Nástio Mosquito is a multimedia and performance artist working with music, videos, spoken word poetry and a cappella.
He flirts with African stereotypes in Western contexts and often portrays himself as the central figure of his art. His work makes powerful political and social statements – slightly unsettling at first glance – in which he questions his own role as well as that of the audience.
His work was first exhibited in 2006. Subsequently he has shown in group shows at the Venice Biennale (2007), ARCO Madrid (2009), the 29th Biennial of São Paulo (2010), Gwangju Biennial (2012), in Across the Board: Politics of Representation at Tate Modern in London (2012), and in the 9 Artists show at the Walker Art Centre in Minneapolis (2013).
In March 2014, The Guardian newspaper in the U.K. included Mosquito in a roundup of “Ten African artists to look out for”.
And in December 2014, Mosquito shared the Main Prize in the third edition of the Future Generation Art Prize, announced by an international jury at the PinchukArtCentre in Kyiv, Ukraine. The Future Generation Art Prize is the first global art prize for artists younger than 35. It was founded by the Victor Pinchuk Foundation in 2009 with the aim of acknowledging and giving long-term support to a future generation of artists wherever they live and work.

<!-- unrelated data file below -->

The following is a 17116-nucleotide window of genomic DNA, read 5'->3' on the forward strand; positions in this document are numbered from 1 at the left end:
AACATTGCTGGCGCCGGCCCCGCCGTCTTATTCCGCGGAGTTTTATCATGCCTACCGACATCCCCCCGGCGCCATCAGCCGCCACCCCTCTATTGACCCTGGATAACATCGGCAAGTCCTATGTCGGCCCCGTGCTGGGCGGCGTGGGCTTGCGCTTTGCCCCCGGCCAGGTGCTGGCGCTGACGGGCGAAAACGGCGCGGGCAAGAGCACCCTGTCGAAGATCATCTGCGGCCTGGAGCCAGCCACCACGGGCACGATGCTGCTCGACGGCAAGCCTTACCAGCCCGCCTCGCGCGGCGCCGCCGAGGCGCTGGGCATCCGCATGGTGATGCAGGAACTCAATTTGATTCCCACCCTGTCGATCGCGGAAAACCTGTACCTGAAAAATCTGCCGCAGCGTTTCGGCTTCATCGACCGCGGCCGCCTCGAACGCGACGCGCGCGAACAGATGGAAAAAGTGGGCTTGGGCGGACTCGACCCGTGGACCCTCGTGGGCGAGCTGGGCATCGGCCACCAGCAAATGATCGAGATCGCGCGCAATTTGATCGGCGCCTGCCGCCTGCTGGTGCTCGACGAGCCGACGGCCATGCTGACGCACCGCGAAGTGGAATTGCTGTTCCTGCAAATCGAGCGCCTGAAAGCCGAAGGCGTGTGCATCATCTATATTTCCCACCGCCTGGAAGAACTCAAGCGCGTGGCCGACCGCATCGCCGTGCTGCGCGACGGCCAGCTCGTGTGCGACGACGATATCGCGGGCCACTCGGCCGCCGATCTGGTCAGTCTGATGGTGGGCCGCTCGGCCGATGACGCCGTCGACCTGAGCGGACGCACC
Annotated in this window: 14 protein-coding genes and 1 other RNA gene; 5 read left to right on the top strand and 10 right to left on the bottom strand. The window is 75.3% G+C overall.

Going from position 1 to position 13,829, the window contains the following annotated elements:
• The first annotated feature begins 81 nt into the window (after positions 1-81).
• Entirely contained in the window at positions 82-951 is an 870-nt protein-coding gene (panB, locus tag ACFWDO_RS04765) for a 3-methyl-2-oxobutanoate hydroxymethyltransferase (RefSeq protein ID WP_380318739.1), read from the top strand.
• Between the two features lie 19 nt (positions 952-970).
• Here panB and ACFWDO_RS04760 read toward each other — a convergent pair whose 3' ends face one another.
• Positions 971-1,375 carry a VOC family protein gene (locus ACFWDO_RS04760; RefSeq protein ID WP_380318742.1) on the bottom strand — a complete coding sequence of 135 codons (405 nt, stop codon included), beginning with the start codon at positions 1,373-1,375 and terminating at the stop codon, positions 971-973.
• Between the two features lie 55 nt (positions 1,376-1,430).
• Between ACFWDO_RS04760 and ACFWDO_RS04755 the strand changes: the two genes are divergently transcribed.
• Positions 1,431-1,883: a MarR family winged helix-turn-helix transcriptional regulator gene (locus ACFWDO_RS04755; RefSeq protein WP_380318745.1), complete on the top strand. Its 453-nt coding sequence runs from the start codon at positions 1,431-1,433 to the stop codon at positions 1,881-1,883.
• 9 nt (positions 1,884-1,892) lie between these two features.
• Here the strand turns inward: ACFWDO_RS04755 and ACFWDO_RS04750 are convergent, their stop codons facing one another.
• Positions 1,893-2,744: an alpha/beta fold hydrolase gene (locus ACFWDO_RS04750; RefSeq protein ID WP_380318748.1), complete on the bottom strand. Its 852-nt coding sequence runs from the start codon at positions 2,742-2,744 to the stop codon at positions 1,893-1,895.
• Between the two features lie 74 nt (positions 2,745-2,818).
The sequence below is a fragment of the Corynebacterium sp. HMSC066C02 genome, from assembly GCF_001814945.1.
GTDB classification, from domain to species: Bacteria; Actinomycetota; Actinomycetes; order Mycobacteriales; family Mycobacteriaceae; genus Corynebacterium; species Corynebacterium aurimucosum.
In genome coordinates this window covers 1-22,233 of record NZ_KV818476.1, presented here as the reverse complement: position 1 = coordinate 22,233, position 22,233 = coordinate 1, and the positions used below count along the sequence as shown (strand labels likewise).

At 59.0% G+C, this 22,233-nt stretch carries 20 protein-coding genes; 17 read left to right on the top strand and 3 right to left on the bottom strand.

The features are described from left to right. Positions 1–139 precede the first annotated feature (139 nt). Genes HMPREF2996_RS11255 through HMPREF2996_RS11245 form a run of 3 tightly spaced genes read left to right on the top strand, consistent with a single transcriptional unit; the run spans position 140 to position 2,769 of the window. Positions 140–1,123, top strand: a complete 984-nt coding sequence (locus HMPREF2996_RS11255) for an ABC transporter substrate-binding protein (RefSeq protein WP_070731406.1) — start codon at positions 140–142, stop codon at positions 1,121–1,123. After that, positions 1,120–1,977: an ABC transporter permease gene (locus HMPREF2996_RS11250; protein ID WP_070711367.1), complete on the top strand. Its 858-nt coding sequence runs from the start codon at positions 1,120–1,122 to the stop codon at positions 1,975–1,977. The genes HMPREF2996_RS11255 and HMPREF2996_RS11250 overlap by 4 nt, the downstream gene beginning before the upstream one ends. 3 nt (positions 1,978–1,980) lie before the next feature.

The jury said this about Mosquito’s work:
“Combining text, performance, video and installation in a distinctly original manner, Mosquito re-invents storytelling for our current moment. In complex vignettes that evoke a long tradition of spoken word poetry and musical improvisation, he brings an alternative dimension to the way in which we experience art, as well as the fraught realities of our global society.
His seemingly playful performativity becomes a framework for addressing themes that range from colonial history to changing geopolitical dynamics to human relationships.
To achieve this, technology as well as popular culture plays an important role through his integration of the tools of DJs, VJs, TV-shows, YouTube, and other devices characteristic of our media-saturated age. Mosquito’s powerful personal presence, adept sense of spatial dynamics, and sharp humour combine to challenge our perceptions of what we consider comfortably familiar.”
Mosquito and fellow winner, Colombian Carlos Motta, shared the award of $100 000, of which $60 000 was in cash and $40 000 was to be invested in the production of new works.
Mosquito and Motta will present their solo shows at the PinchukArtCentre in autumn 2015.